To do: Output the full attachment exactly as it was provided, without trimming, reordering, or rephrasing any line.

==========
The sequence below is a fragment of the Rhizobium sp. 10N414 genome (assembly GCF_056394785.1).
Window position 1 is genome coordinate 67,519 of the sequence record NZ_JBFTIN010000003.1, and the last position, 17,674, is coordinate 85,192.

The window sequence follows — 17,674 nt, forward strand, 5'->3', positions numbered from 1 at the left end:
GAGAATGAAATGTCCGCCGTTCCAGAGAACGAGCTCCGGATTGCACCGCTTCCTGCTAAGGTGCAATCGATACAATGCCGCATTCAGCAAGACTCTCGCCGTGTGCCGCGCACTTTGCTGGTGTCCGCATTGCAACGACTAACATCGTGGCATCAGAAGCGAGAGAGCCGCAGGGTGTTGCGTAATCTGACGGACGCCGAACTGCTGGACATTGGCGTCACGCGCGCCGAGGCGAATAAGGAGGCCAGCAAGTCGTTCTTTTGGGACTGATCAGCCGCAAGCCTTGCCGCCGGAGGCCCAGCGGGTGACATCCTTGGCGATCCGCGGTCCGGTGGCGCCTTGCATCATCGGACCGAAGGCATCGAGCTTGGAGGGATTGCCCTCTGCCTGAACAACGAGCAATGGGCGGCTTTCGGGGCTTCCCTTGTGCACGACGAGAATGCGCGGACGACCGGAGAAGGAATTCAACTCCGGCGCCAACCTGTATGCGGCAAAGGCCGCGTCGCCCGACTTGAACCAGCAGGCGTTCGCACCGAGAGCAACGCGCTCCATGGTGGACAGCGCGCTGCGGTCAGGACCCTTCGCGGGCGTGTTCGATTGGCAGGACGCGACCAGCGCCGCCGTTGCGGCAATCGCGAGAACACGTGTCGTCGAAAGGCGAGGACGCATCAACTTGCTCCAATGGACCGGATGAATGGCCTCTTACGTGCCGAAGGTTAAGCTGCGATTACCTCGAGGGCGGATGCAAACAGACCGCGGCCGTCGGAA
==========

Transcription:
The sequence below is a fragment of the Rhizobium sp. 10N414 genome (assembly GCF_056394785.1).
Window position 1 is genome coordinate 67,519 of the sequence record NZ_JBFTIN010000003.1, and the last position, 17,674, is coordinate 85,192.

The window sequence follows — 17,674 nt, forward strand, 5'->3', positions numbered from 1 at the left end:
GAGAATGAAATGTCCGCCGTTCCAGAGAACGAGCTCCGGATTGCACCGCTTCCTGCTAAGGTGCAATCGATACAATGCCGCATTCAGCAAGACTCTCGCCGTGTGCCGCGCACTTTGCTGGTGTCCGCATTGCAACGACTAACATCGTGGCATCAGAAGCGAGAGAGCCGCAGGGTGTTGCGTAATCTGACGGACGCCGAACTGCTGGACATTGGCGTCACGCGCGCCGAGGCGAATAAGGAGGCCAGCAAGTCGTTCTTTTGGGACTGATCAGCCGCAAGCCTTGCCGCCGGAGGCCCAGCGGGTGACATCCTTGGCGATCCGCGGTCCGGTGGCGCCTTGCATCATCGGACCGAAGGCATCGAGCTTGGAGGGATTGCCCTCTGCCTGAACAACGAGCAATGGGCGGCTTTCGGGGCTTCCCTTGTGCACGACGAGAATGCGCGGACGACCGGAGAAGGAATTCAACTCCGGCGCCAACCTGTATGCGGCAAAGGCCGCGTCGCCCGACTTGAACCAGCAGGCGTTCGCACCGAGAGCAACGCGCTCCATGGTGGACAGCGCGCTGCGGTCAGGACCCTTCGCGGGCGTGTTCGATTGGCAGGACGCGACCAGCGCCGCCGTTGCGGCAATCGCGAGAACACGTGTCGTCGAAAGGCGAGGACGCATCAACTTGCTCCAATGGACCGGATGAATGGCCTCTTACGTGCCGAAGGTTAAGCTGCGATTACCTCGAGGGCGGATGCAAACAGACCGCGGCCGTCGGAA